And that’s just symptomatic of the Kuga’s glow-up from its last generation — interior space and infotainment are upgraded, build quality is impressive, seats are plush, sound deadening is spot on: the Kuga is a serene and comfortable place to be.

The only issue is, while you can get a massive 201.8mpg when using mostly electric power, when you’re out (after about 35 miles, if you were fully charged up) the 2.5-litre petrol engine is a little thirsty and it can’t be rapid charged. Perhaps one for those who can charge it nightly, then.

4. BMW X5 xDrive45e

BMW X5 xDrive45e

Starting price £67,810

The BMW X5 was the first SUV to come out of the company’s Munich headquarters, and in the 22 years since then BMW has taken great care to make sure it maintains the car’s reputation as one of the best drivers’ SUVs currently on the market.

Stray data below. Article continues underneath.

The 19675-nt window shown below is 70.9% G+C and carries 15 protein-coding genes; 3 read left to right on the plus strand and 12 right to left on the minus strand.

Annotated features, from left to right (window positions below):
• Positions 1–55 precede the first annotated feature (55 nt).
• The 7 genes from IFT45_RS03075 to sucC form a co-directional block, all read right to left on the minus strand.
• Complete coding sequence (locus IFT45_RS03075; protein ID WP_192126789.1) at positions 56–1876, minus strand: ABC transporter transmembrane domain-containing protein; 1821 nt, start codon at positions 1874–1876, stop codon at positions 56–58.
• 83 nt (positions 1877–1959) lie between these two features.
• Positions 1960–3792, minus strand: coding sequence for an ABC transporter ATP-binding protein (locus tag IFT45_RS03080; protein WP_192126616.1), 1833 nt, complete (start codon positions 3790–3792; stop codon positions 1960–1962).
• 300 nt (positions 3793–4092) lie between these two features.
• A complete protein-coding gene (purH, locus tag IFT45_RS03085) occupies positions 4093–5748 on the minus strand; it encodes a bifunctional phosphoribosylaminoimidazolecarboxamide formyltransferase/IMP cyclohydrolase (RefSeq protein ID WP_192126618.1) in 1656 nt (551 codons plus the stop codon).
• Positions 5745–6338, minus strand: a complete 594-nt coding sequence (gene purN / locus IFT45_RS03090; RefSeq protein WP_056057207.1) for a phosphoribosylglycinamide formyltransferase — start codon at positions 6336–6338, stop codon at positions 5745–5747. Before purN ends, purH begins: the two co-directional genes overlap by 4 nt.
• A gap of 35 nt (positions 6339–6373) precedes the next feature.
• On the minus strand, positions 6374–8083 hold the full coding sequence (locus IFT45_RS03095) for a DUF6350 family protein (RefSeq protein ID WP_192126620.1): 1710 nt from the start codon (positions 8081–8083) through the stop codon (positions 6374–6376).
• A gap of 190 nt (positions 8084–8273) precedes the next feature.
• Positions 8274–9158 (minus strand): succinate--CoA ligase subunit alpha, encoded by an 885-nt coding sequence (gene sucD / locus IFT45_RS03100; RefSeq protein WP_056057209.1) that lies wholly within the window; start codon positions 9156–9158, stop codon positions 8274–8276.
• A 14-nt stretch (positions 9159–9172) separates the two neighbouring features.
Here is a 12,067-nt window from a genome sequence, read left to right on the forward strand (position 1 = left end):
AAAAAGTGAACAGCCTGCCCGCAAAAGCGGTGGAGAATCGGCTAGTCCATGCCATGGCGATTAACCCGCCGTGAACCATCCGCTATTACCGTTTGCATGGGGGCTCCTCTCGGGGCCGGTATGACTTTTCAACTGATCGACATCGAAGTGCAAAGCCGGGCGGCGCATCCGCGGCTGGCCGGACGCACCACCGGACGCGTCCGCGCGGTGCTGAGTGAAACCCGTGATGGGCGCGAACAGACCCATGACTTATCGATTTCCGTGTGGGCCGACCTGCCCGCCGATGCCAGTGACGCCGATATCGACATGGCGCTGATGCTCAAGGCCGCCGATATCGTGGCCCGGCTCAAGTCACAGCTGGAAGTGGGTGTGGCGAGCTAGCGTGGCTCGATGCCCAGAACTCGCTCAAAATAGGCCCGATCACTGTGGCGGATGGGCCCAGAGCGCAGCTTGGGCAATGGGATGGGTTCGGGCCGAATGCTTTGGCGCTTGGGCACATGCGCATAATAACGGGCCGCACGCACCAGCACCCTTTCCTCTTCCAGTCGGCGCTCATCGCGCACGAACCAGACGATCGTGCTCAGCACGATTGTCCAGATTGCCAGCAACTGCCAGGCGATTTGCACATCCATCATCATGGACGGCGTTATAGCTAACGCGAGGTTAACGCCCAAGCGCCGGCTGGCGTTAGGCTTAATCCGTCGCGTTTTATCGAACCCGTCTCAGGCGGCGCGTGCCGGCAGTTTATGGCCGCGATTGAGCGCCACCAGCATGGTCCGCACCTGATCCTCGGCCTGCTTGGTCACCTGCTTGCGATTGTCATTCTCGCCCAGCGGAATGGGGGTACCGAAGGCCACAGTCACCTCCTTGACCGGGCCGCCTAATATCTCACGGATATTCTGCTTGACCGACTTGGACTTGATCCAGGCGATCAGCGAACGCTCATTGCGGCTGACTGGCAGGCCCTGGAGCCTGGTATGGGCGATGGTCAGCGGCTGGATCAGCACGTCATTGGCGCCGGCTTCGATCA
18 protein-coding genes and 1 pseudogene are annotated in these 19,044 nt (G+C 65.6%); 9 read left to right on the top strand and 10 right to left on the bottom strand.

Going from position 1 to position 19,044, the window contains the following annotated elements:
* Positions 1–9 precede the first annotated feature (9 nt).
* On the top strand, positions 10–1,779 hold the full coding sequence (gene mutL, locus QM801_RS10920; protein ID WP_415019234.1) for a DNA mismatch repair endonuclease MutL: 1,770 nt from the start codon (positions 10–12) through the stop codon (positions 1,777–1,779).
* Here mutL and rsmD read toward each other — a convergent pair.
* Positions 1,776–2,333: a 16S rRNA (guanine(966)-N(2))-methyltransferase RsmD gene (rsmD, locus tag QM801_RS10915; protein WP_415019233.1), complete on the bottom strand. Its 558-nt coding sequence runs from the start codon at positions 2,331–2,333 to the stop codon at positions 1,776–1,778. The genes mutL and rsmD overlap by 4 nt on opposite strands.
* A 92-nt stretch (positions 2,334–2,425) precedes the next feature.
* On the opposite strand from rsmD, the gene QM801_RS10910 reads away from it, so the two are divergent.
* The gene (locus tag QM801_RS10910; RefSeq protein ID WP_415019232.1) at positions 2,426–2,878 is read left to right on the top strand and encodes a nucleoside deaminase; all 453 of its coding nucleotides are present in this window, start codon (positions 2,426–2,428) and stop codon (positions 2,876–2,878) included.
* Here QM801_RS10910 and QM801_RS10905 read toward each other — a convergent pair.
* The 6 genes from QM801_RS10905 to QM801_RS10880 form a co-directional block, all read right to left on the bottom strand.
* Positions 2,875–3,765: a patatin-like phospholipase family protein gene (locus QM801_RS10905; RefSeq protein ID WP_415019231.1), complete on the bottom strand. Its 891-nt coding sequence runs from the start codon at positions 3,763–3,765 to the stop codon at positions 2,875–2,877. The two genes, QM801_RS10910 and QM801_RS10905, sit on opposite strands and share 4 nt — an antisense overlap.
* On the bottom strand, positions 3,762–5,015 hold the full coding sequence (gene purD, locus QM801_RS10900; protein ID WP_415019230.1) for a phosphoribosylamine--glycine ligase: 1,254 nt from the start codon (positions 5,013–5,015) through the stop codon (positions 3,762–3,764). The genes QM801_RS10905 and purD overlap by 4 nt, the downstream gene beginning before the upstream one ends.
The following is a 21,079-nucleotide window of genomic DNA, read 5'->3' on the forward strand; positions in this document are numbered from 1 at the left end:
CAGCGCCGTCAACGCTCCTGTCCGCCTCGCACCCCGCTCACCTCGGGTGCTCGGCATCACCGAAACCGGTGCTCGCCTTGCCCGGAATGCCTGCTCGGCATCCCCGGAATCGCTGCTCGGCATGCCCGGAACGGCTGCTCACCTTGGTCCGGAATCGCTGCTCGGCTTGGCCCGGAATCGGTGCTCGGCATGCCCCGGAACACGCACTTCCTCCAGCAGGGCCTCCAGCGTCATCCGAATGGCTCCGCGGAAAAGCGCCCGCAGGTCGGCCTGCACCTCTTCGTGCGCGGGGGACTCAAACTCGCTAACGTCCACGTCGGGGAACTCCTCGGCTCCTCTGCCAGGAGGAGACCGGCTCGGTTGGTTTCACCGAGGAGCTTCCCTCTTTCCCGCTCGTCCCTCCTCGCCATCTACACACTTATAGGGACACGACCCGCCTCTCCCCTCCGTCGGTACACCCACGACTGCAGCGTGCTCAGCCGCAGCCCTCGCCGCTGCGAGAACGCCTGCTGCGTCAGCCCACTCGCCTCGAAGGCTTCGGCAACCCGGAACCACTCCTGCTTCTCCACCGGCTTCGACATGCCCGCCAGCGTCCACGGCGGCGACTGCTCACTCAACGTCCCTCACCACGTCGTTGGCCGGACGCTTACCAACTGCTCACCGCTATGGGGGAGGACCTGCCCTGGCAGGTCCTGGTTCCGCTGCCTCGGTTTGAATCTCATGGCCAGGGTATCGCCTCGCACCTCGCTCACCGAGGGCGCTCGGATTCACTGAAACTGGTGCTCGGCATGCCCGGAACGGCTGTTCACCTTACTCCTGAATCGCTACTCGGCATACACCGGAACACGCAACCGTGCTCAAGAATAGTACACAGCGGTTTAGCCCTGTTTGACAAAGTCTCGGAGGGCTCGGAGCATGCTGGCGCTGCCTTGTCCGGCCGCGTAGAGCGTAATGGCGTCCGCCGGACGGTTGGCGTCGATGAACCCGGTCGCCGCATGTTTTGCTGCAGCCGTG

Despite the extra weight of having an electric motor, battery, engine and fuel tank, the xDrive45e is still impressive to drive, and is known as one of the most comfortable high-riding models about.

That’s especially true when using the quiet battery-only power, which the beemer can manage for up to 54 miles, the company claims — the most of any car on this list by quite a margin. However, like the Ford, when that runs out, you’re relying on a guzzler of an engine — a 3.0-litre, six-cylinder unit.

5. Volvo XC60 Recharge

XC60 Recharge T8, Silver Dawn

Starting price £53,225

Where the BMW above majors in having some of the sharpest driving dynamics in its segment, the Volvo is a more relaxed affair with a focus instead on comfort, a pleasant cabin and a softer ride. While there’s a 449bhp T8 Recharge in the range, really the one to go for is the much less expensive T6 Recharge with 345bhp from its 2l engine driving the front wheels and power from its 11.6kWh battery feeding an electric motor at the rear.

As a family SUV, the XC60 is quite hard to beat on account of its excellent safety record, strong build quality and refinement. Its 486-litre boot is another point in its favour. For company buyers, emissions of 23-64g/km will also mean substantial tax savings.

Related articles

Latest articles